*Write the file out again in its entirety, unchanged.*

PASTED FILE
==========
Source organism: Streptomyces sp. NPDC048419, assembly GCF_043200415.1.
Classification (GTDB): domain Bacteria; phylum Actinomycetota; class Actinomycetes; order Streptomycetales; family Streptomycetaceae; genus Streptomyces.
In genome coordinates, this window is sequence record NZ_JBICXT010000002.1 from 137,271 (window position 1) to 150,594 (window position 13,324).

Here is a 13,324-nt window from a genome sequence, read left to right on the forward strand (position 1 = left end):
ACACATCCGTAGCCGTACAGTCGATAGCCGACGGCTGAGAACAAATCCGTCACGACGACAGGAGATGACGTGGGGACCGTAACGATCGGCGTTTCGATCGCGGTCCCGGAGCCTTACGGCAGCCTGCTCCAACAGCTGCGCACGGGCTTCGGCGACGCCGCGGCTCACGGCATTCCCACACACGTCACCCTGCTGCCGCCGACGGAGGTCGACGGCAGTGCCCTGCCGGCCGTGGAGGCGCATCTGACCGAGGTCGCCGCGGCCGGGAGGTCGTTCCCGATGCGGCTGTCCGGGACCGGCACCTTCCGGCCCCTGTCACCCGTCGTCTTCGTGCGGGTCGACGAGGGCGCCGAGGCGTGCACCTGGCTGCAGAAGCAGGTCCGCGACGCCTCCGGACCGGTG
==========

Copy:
Source organism: Streptomyces sp. NPDC048419, assembly GCF_043200415.1.
Classification (GTDB): domain Bacteria; phylum Actinomycetota; class Actinomycetes; order Streptomycetales; family Streptomycetaceae; genus Streptomyces.
In genome coordinates, this window is sequence record NZ_JBICXT010000002.1 from 137,271 (window position 1) to 150,594 (window position 13,324).

Here is a 13,324-nt window from a genome sequence, read left to right on the forward strand (position 1 = left end):
ACACATCCGTAGCCGTACAGTCGATAGCCGACGGCTGAGAACAAATCCGTCACGACGACAGGAGATGACGTGGGGACCGTAACGATCGGCGTTTCGATCGCGGTCCCGGAGCCTTACGGCAGCCTGCTCCAACAGCTGCGCACGGGCTTCGGCGACGCCGCGGCTCACGGCATTCCCACACACGTCACCCTGCTGCCGCCGACGGAGGTCGACGGCAGTGCCCTGCCGGCCGTGGAGGCGCATCTGACCGAGGTCGCCGCGGCCGGGAGGTCGTTCCCGATGCGGCTGTCCGGGACCGGCACCTTCCGGCCCCTGTCACCCGTCGTCTTCGTGCGGGTCGACGAGGGCGCCGAGGCGTGCACCTGGCTGCAGAAGCAGGTCCGCGACGCCTCCGGACCGGTG